Shoot a bear in Croatia, and you can skin it and turn the hide into a rug to adorn the floor of your living room. Or, if you wanted, you could hack off its head, stuff it, mount it, and hang it above your fireplace. Or you could butcher it, store the ursine bounty in your freezer, and eat well for a year.
Just north of the border, in neighboring Slovenia, hunting for brown bears (Ursos arctos) will land you in hot water. That’s because hunting is explicitly prohibited under EU legislation, as brown bears are a protected species.
You’d think that bear life would be better in Slovenia than in Croatia. But you’d be wrong. That’s because, according to new open-access research published in the European Journal of Wildlife Research, Croatians have better attitudes when it comes to bears than Slovenians do. Croatia recently joined the European Union. What would happen if they altered their bear management policy to fall in line with the EU’s policy, as Slovenia has?
Under the current system in Croatia, 10 to 15 percent of the total bear population can be killed each year. Individual hunting organizations are each allocated a portion of that overall quota. Those organizations, in turn, sell permits for the trophy hunting of bears to hunters. Together, according to researchers from Imperial College London and the University of Zagreb, this has led to several benefits for the country. For one thing, the local economy benefits and hunting organizations can provide employment for locals. In addition, through the revenue generated by the sale of hunting permits, hunting organizations compensate farmers for any damage, most of which is to apiaries. Winnie the Pooh, after all, isn’t the only honey-loving bear.
In Croatia, it is illegal to hunt females who are still caring for their cubs, and the method of hunting is tightly controlled. Each permit is good for only one bear, and hunters negotiate the price with the hunting managers. Thus hunting managers are able to generate higher revenue for larger bears.
In Slovenia, bears are protected. When bears damage crops or appear to endanger people or livestock, they’re killed through a process of government-sanctioned culling. The Habitats Directive also requires the government, not hunting groups, to compensate farmers for bear-related damage.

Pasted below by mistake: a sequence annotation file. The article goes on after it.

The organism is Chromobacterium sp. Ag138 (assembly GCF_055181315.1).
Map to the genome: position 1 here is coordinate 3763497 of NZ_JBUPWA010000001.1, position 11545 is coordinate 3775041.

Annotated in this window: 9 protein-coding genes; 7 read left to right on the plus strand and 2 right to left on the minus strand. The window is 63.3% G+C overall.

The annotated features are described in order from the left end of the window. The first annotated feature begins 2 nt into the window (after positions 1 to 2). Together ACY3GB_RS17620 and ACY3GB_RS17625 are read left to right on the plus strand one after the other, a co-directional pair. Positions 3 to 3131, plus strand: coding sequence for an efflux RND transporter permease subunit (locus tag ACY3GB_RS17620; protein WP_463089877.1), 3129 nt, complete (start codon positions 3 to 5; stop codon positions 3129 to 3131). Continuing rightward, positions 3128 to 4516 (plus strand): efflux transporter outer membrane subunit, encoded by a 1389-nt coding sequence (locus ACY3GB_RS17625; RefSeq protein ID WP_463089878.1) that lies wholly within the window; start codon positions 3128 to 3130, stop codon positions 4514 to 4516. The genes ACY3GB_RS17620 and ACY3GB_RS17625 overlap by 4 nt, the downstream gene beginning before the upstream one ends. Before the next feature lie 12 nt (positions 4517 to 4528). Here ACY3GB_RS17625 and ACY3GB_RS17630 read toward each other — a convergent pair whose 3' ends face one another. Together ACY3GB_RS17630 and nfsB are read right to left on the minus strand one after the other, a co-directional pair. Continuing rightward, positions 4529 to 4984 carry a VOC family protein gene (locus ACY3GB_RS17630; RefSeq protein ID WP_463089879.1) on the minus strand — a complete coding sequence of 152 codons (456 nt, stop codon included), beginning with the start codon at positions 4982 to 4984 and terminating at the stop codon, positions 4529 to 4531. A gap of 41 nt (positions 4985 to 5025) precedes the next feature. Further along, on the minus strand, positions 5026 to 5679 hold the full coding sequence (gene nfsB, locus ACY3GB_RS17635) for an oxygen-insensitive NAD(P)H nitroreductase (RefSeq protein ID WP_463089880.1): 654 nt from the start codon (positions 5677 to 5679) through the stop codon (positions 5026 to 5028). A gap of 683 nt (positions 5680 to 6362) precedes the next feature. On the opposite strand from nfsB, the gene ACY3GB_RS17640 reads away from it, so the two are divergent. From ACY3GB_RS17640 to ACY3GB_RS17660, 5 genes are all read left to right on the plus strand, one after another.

Brown bears suffer from a culture of intolerance in Slovenia. Over the last five years, twenty percent of the bear population there was killed through governmental culls. That’s compared to a more sustainable eight percent annual hunting reduction in Croatia. That’s approximately eighty bears per year, while up to one hundred bears is actually allowed under the current laws.
By using actual kill data together with a mathematical model, the researchers led by Imperial College London Masters student Emma J. Knott determined that a population of just one thousand bears – the current population size estimate – would lose up to seventy percent of individuals over ten years. Given that the bear population is stable or increasing, they reason that the current population must be closer to 1400 individuals. If true, then despite the 10 to 15 percent allowance, Croatian hunters are only removing some five to six percent of the population each year.
According to Knott and her colleagues, that figure – combined with the economic gains offered by allowing hunting organizations to sell permits for trophy hunting – is more sustainable than the plan that Croatia would adopt if the current management structure is replaced with EU regulations. Shifting the responsibility for compensating farmers from the hunting organizations would also introduce a new financial pressure on the government. Knott points out that is it important to consider both wildlife biology and economics when making management decisions. “A policy in which wildlife pays for itself not only reduces perceived conflict between people and wildlife but can also result in a long-lasting, effective management scheme.”
E.J. Milner-Gulland, a professor at Imperial College London who supervised the research, said in a prepared statement, “local hunting associations in Croatia currently have a positive relationship with the bears; the bear is accepted and valued by local communities. By contrast, many Slovenians have a negative attitude to bears, and we think this is because, unlike in Croatia, they see bears as nuisances rather than economically valuable and useful. If hunting was outlawed in Croatia, this would probably put a strain on the Croatians’ relationships with bears and could result in increased conflict between people and bears.”
This doesn’t necessarily imply trophy hunting is a viable management strategy for all brown bears or other large carnivores. What this research does suggest is that wildlife management decisions ought to be made in accordance to the needs of each bear population, the attitudes of each human population, and the economic impacts of different policies. The survival of Croatia’s brown bear population relies both upon “the ecological sustainability of the [hunting] quotas and the economic sustainability of the hunting organizations.” Shifting away from trophy hunting could mean an uncertain future for Croatia’s charismatic carnivores.
Knott E.J., Bunnefeld N., Huber D., Relji? S., Kere?i V. & Milner-Gulland E.J. The potential impacts of changes in bear hunting policy for hunting organisations in Croatia, European Journal of Wildlife Research, DOI: 10.1007/s10344-013-0754-3
For more on how management decisions affect wildlife ecology:
How a Kids’ Cartoon Created A Real-Life Invasive Army
Dolphing Societies are Impacted by Human Fishing
Rudolph Would Have Run Away From Santa
Hyenas Give Up Eating Garbage For Lent, Hunt Donkeys Instead
Header image: Eurasian brown bear via Wikimedia Commons/Malene used under a Creative Commons license.